Join Ru Kuwahata for an in-depth discussion in this video In depth: Shooting stop-motion animation, part of The Creative Spark: Between Two Worlds, The Hybrid Animation of Tiny Inventions.
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Male Speaker 1: The physical textures of the set are important. That's one component that we really respond to. But the other thing is the light. The fact that materials react in interesting ways with real light. And that's something that's important to our process. To have all of these things that are happening for free, like lights bouncing around a set, lights bouncing of the floor and creating colors that you didn't anticipate. Female Speaker 1: So this half of the studio is where we photograph and do stop motion.
As you can see, there are lots of sets, and we had to block off all the natural light source from the other side of the room, so we have a total control over all the lighting situation. This is one of the main set. It's the bakery, and you can also see the background. So first of all we used the Cinema 4D animation as a reference and we set up the camera according to it and then it also depends on the time of the day. In the film we set the lighting.
Do you want to talk about the lighting? Male Speaker 1: Yeah so we have this handy little grid here. So that we're always matching the the light during the time of the day over the course of the 18 hours of the film. And we're using two lights. One is like a bigger soft box, and the other is a more direct sort of snoot type of light to create these really sharp geometric angles. Some of the lighting that we were inspired by were like Edward Hopper paintings. Where the lighting is very pointed and graphic.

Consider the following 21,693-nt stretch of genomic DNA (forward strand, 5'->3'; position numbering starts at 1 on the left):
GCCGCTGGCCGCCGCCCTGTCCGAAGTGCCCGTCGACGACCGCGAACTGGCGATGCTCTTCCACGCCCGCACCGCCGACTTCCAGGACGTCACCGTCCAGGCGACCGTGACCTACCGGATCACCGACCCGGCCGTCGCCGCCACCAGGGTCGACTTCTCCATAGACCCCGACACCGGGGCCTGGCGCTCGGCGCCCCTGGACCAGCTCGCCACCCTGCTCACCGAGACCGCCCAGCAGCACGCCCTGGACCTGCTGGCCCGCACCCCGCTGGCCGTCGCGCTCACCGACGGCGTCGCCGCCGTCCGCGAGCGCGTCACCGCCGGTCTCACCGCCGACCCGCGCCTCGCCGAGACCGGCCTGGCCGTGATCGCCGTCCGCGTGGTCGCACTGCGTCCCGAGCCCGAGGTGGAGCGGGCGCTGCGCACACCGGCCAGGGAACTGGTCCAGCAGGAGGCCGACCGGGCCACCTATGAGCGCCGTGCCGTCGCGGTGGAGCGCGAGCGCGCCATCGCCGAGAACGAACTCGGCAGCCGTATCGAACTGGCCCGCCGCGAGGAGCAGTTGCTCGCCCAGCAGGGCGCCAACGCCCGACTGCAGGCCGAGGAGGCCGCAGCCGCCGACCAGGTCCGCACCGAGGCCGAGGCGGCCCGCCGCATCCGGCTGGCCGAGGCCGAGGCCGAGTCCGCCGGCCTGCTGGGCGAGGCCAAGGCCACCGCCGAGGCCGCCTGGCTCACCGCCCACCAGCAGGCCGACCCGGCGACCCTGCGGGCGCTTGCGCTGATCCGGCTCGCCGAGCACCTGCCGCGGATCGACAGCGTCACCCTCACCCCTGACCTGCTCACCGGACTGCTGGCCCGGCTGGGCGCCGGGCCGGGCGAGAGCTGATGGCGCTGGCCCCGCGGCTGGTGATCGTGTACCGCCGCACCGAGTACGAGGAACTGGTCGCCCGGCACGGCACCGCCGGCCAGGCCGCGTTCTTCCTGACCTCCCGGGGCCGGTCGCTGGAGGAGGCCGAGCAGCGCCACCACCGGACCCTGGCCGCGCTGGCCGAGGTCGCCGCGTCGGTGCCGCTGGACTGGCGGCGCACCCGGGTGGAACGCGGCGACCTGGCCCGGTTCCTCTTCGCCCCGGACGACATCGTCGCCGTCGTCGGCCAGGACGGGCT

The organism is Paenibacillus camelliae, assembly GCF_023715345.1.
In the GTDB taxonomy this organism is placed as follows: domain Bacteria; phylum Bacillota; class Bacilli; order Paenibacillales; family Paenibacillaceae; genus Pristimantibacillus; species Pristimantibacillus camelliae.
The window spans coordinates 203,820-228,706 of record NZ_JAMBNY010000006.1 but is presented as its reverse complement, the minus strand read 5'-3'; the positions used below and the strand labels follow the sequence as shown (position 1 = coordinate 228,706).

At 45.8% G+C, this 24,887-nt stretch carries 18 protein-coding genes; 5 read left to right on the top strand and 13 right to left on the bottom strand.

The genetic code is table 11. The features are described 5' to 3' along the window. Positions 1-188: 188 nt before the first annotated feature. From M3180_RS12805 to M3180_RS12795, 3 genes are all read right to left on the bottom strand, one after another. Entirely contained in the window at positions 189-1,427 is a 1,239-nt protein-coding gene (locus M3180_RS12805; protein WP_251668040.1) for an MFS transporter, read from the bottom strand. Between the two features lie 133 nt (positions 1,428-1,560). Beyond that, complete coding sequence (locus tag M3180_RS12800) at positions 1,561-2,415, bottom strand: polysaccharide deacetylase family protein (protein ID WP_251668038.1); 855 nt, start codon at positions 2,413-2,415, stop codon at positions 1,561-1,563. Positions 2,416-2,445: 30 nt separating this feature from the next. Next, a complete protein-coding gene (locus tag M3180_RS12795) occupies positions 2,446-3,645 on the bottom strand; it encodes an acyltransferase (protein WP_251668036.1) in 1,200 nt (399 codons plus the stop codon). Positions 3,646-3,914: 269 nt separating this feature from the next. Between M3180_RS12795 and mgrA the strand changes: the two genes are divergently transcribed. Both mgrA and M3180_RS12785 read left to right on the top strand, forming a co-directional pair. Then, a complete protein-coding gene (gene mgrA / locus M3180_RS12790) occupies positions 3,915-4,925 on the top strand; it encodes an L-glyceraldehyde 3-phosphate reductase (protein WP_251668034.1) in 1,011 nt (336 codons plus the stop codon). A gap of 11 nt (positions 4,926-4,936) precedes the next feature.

It's really nice to see how the light interacts with the props and how it sort of pings off of surfaces and picks up the texture of the wood. That was something that Rue was sensitive to. She, she actually carved into the wood so that the light would pick it up in an interesting way. Female Speaker 1: So, once the camera is set up we usually bring the old puppet as a stand in so we can study the lighting. And use this as a reference. Male Speaker 1: In this Cinema 4D pre-vis we're pre-visualizing the set up.
We'll also plan out how the character animation, the Cinema 4D animation interacts with stop-motion props. So for example. Often characters will be getting up and leaving and their chairs will move. Right? So we'll actually animate that frame by frame stop motion. Characters are always coming into the baker, so the door is opening and closing. And all of those elements are synchronized with the Cinema 4D Character Animation, and they're planned ahead of time. The camera that we're using is the Canon 7D, and we have used this same lens for almost every shot.
It's the 17 to 55 Canon 2.8. It's a beautiful lens, and it's been sharp at just about every lens length that we've used. So the Canon 7D and the Emo Teemo box are both tethered to a animation software program called Dragonframe. And this is a program you can use to animate. You can also use it to test your shots in a cinematography room. So that's where you would check your focus and your exposure.
And one of the strongest powers for our purposes is you can actually control the motion of the camera, so using Dragonframe and Emo Teemo box. We can program sliding movements, tilting movements, and panning motions to connect to the pre-visualization that we did in Cinema 4D. We'll block in a basic camera move the tilt, the pan, the slide, and the focal shifts.
Dragonframe allows you to do a test movie, so it's a, a real rough video feedback of how your final movie's going to be. And once we're happy with the motion we'll actually set it to just shoot those really large RAW files which we bring into AfterEffects and do our final compositing with.